Search warrant. The ICE or another federal or state agency may obtain an administrative search warrant based on probable cause of illegal activity. You should obtain a business card and a copy of the warrant, read the warrant, and allow the agency or person specified in the warrant to conduct the actions specified. Do not allow agents from other agencies to enter the property, unless they have their own warrant. Get the business card of every person who enters your property. As soon as you have read the warrant, contact your attorney.

    What should you tell your workers?

    Workers must be instructed that they should not run, that the safest place for them is at work, and that they may not grant permission for any government agent to enter your property. Crew leaders and workers should be prepared to give the name and phone number of the person or persons you have designated to work with state or federal agents who seek access to your property.

    The ICE agents may question any individual, and they have discretion to detain a person they encounter in a public place if the person he/she encounters lacks the legal right to be here, regardless of whether such person is the suspect being sought in connection with criminal activity. On the other hand, if workers remain within the confines of a private building or business, ICE may only detain the individual specified in an arrest warrant. Workers should always carry valid identification and should be prepared to identify themselves to any law enforcement official.

    Workplace procedures

    Develop a clear company policy regarding who can grant access to your property and post signs directing visitors to report to the office. If you are confronted with an agent seeking access to your business, try to find out the purpose of the visit, obtain a business card, and determine which of the 3 circumstances from above (audit, arrest warrant, or search warrant) applies.

    If you discover an agent on your property, identify the agent, politely ascertain his/her business, and ask to see any warrant. If the agent does not produce a warrant, inform him/her that you have not granted permission to enter, invite him/her to make an appointment, and ask him/her to leave. Contact your attorney or county sheriff to report the incident.

    The MAAHS is a unique non-profit consortium of associations, organizations, and employers organized to create widespread human resource management strengths in Mid American agricultural and horticultural businesses. One of the methods is to serve as a resource for a wide array of human resource issues through newsletters, manuals, a web site, phone consultation and workshops. Contact MAAHS at 614-246-8286, labor@ofbf.org, or www.midamservices.org to become an employer member. You may subscribe to MAAHS' free e-newsletter by visiting www.midamservices.org and clicking the "Join Our FREE Email List" button.

  8. American Dairy Association and Dairy Council Mid East (materials available)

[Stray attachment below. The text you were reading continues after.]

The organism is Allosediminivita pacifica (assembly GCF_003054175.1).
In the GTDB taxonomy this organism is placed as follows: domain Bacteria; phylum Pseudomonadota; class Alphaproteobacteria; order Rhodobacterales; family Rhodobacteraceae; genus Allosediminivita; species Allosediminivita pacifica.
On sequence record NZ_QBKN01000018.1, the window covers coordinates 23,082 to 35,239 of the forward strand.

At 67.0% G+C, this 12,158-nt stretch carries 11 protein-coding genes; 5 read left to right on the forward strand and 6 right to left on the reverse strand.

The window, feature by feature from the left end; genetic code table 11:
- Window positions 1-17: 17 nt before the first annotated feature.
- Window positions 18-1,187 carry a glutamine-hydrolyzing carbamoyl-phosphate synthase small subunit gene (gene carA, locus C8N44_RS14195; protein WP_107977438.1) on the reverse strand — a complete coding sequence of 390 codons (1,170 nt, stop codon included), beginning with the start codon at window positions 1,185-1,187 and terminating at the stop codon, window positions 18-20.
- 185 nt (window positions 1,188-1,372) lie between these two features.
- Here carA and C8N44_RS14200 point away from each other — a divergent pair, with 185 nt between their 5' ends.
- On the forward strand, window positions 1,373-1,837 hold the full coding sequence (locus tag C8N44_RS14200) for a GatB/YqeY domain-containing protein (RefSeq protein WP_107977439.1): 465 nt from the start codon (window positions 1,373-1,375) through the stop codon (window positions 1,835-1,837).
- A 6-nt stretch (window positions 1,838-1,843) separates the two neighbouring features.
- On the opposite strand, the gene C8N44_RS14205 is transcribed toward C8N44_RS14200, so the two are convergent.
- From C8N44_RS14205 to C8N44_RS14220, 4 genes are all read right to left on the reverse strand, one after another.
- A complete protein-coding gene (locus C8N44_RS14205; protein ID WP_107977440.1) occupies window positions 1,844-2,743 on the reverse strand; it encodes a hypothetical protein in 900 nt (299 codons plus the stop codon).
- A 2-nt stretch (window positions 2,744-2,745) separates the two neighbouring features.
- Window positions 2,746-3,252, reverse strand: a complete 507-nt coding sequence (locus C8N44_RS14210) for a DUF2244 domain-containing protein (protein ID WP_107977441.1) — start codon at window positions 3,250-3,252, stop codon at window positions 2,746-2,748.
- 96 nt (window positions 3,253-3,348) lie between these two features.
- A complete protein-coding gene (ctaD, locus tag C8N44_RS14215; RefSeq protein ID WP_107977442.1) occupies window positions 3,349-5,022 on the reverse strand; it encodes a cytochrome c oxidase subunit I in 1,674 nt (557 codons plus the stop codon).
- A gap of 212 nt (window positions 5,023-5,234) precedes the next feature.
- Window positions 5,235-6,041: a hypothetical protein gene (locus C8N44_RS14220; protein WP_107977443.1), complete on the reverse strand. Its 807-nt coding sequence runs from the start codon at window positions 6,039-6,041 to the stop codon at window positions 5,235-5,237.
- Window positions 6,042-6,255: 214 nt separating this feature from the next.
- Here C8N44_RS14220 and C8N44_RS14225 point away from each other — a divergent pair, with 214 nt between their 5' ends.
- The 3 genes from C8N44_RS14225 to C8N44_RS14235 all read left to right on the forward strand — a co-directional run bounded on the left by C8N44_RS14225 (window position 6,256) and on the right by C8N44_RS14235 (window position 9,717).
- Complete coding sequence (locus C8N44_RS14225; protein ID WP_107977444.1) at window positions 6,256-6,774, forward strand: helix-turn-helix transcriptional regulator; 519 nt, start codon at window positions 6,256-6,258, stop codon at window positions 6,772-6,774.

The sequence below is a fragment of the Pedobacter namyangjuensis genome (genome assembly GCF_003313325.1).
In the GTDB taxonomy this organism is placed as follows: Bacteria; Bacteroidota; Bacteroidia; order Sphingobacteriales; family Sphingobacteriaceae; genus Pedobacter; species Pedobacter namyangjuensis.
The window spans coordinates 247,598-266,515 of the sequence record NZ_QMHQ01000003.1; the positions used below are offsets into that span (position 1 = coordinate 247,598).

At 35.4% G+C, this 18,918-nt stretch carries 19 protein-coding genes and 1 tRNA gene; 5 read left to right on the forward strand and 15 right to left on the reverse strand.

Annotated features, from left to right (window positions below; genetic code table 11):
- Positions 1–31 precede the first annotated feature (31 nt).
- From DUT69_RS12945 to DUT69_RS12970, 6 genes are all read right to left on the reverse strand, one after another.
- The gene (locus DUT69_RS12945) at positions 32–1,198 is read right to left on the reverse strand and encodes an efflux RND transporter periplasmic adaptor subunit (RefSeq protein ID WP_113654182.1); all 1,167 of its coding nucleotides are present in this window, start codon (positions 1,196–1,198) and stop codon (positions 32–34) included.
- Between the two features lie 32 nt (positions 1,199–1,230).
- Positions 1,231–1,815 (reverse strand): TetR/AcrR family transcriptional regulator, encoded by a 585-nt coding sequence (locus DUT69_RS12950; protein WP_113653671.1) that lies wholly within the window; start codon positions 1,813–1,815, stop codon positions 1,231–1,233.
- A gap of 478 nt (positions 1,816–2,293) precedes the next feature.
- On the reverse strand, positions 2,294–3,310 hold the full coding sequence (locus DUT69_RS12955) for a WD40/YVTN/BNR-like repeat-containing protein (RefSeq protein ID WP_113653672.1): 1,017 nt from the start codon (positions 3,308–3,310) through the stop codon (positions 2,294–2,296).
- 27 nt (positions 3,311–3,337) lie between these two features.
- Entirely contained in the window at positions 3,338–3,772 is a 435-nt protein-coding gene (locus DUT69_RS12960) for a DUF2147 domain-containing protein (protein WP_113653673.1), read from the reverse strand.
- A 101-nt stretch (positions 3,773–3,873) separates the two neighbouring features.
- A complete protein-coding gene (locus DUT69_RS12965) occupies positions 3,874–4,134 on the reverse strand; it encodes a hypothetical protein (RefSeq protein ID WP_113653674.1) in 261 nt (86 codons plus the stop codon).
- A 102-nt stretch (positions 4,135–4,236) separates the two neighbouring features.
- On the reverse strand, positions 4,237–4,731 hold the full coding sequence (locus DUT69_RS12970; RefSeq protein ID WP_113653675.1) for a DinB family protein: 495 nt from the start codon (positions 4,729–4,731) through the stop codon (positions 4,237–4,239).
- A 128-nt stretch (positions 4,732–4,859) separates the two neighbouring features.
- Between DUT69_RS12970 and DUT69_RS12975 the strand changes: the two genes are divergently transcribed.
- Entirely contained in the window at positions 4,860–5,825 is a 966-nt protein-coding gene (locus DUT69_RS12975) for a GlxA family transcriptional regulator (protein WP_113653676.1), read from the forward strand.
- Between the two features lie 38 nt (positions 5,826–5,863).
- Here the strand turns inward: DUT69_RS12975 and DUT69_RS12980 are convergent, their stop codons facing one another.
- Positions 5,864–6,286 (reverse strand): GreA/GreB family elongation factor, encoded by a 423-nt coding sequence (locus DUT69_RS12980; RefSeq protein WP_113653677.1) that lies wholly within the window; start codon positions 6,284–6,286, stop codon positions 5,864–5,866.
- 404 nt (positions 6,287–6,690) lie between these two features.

Ms. Kim Haines, Communications Manager, ADADC Mid East

    The American Dairy Association & Dairy Council (ADADC) Mid East is the local dairy farmer-funded promotion organization responsible for increasing demand for milk and dairy products. We work closely with Dairy Management, Inc., the national dairy promotion organization, to implement advertising, promotion, education, and research programs nationwide.

    The ADADC Mid East recognizes that dairy farmers have a strong voice within their communities and are pleased to provide materials to assist with local dairy and agricultural promotions. Some of these materials include pencils, key chains, bumper stickers, posters, and brochures.
    Materials are free to dairy farmers, princesses, and processors within the ADADC Mid East territory. Materials are also available at no charge to agriculture Extension educators and agriculture-related organizations who are conducting dairy or agriculture promotions. To order these items, please visit www.drink-milk.com or call 1-800-292-MILK.

  9. Awards to Animal Sciences Personnel During the Annual Meeting of the American Dairy Science Association

    Dr. Maurice Eastridge, Extension Dairy Specialist, The Ohio State University

    The Annual Meeting of the American Dairy Science Association was held July 9-13 in Minneapolis, Minnesota. Awards received by OSU personnel included: 1) Dr. Normand St-Pierre was awarded the Merial Dairy Management Research Award, 2) Dr. Bill Weiss was awarded the Pioneer Hi-Bred Forage Award, 3) Alejandro Relling (conducted his research under the direction of Dr. Chris Reynolds) was awarded the first place recognition by the Land O'Lakes, Purina Feed LLC for the Graduate Student Poster Contest in Dairy Production, 4) Laurie Winkelman (conducted her research under the direction of Dr. Chris Reynolds) was awarded the first place recognition for outstanding Graduate Student Presentation in Dairy Production by the National Milk Producers Federation, 5) Laurie was also awarded the second place recognition for the Graduate Student Poster Contest in Dairy Production, and 6) Amanda Todd (conducted her research under the direction of Dr. Maurice Eastridge) was recognized for third place in the ADSA undergraduate student paper competition (original research category).